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Livestock markets dip slightly from INS raids

Agriculture.com Staff 12/13/2006 @ 10:27am

Livestock markets are handling Tuesday's Immigration and Naturalization Service (INS) raids on the Swift meatpacking plants better than expected, analysts said.

Adam Frick, Allendale livestock specialist, said the hog market was hit the hardest on Wednesday early.

"We were down a little this morning on follow-through from yesterday as well as cash hog trade being down $1.00-$1.50 per hundred weight. The futures industry didn't take a look at the Swift news too much," Frick said.

Frick added, "The lean hog futures prices are down $2.00 per hundred weight, but they would be down this much without the INS raids."

The INS raided four beef plants and two pork plants owned by Swift, in search of illegal immigrants working under false identities.

Going forward, the livestock trade will be watching to see if the lost processing numbers will be made up with a weekend kill, Frick said.

On Wednesday, Swift & Co. officials reported all six beef and pork plants operated at reduced output levels on Tuesday. There was no word on what levels the plants were operating at on Wednesday.

"Swift fully expects to run a Saturday kill to make up all of the plant downtime in the hog plants," Frick said.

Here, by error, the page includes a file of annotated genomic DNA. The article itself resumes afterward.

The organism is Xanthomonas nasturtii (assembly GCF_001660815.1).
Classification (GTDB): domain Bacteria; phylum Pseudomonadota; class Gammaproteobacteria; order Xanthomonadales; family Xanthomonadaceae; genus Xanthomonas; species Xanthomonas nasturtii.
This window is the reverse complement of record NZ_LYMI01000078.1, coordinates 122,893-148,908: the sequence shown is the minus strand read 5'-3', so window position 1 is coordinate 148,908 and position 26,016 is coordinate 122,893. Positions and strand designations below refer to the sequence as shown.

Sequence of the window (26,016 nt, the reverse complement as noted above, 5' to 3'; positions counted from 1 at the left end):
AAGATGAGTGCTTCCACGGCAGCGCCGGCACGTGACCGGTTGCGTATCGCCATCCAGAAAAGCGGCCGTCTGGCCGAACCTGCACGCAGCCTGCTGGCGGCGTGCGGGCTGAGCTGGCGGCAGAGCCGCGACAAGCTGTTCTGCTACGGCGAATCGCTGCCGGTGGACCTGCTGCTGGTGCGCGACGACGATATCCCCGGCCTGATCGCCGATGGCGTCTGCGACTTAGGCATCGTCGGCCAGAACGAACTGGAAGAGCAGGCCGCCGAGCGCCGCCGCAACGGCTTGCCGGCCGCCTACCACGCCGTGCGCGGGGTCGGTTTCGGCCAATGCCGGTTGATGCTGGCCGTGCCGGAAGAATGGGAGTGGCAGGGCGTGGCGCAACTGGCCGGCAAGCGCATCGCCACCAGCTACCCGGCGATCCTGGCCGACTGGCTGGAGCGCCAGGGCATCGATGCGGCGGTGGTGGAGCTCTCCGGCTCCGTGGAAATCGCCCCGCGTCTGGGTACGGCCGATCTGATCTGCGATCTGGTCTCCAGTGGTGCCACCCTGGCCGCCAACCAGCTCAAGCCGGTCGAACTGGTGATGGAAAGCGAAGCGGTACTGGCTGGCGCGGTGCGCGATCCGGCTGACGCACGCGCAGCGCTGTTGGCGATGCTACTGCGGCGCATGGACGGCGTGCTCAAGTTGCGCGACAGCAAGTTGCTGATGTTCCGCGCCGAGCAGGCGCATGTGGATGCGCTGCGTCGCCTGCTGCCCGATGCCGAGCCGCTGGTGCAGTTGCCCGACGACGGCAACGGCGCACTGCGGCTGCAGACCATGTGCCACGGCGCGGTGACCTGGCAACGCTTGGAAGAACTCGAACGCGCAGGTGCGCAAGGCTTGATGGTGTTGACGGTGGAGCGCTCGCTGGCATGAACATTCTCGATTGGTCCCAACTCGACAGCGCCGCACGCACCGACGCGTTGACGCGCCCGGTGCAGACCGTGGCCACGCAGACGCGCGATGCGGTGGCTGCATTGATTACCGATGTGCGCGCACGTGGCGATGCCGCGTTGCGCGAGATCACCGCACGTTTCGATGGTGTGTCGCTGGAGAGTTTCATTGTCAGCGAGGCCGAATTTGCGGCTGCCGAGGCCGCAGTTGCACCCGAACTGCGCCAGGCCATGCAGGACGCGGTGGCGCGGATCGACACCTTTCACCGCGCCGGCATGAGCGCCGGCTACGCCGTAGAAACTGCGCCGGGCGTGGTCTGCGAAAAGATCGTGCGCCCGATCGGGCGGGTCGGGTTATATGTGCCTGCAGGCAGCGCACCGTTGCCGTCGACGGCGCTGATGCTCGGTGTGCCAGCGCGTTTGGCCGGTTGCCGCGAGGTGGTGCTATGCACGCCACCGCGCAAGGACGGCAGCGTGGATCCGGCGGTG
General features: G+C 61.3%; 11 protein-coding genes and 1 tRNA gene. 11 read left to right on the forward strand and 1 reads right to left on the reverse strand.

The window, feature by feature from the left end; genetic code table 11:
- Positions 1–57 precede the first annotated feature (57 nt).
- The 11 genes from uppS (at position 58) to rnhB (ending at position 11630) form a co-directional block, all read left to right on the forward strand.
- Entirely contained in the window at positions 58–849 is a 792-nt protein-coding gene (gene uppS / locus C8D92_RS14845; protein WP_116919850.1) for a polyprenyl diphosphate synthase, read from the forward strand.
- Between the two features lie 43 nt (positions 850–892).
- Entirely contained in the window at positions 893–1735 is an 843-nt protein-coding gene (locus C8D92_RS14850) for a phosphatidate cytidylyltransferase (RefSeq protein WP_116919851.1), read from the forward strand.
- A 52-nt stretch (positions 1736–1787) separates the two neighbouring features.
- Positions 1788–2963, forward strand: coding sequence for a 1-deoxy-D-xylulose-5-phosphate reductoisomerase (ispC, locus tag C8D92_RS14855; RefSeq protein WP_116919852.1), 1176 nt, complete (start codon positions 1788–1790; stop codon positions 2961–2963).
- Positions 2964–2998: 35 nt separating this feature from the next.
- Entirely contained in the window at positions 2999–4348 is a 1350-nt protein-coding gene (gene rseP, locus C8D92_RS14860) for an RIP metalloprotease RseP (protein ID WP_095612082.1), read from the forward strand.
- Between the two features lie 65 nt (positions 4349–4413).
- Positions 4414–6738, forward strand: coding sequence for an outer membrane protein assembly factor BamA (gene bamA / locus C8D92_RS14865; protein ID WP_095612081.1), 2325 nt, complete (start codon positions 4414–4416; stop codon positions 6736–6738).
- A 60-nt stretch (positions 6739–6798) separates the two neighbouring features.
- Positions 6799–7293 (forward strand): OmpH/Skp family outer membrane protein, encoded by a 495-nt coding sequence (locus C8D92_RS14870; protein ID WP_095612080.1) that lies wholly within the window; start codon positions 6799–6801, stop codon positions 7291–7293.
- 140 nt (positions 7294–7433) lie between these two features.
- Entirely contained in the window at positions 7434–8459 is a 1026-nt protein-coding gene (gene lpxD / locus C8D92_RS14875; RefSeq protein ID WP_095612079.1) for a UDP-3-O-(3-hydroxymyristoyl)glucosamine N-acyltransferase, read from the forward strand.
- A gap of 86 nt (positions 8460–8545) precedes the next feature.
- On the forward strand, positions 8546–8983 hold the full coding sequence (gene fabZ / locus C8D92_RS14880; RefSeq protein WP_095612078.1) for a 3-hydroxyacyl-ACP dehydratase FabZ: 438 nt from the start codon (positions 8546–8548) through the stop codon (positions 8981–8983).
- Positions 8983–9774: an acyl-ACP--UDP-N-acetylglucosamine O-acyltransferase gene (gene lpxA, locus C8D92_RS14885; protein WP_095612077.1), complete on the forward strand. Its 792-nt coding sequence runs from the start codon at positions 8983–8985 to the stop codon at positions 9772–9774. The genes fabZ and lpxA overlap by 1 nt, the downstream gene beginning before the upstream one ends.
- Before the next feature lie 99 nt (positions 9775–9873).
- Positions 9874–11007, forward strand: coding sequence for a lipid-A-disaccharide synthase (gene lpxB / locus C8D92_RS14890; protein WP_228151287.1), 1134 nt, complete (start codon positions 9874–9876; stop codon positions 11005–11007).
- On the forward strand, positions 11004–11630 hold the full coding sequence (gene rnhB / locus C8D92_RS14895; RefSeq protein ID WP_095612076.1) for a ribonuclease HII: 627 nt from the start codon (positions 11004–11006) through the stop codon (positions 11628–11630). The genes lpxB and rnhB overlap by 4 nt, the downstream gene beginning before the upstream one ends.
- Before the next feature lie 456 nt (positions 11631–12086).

Dan Vaught, AG Edwards said there is no doubt Swift is handicapped on employment, but the market isn't reacting to the news. "Realistically, I'm not sure this is going to have a sustained impact on the market," Vaught. "We would assume Swift would be getting all available personnel on the job before the weekend."

With the industry operating on tight short-term supply, it will be easy for Swift to get aggressive on the weekend, Vaught said. "We've seen slaughter rates, in the last three of four weeks, fall below last year. Even before yesterday's events, I was anticipating a year-to-year decline this week."

Meanwhile, as of mid-morning, the Chicago Mercantile Exchange live and feeder cattle future's prices were higher. Feeder prices are up in reaction to lower corn quotes. Dec cattle are up 2 points at 85.75 cents per pound. Jan feeders are up 42 points to 98.85 cents.

Livestock markets are handling Tuesday's Immigration and Naturalization Service (INS) raids on the Swift meatpacking plants better than expected, analysts said.

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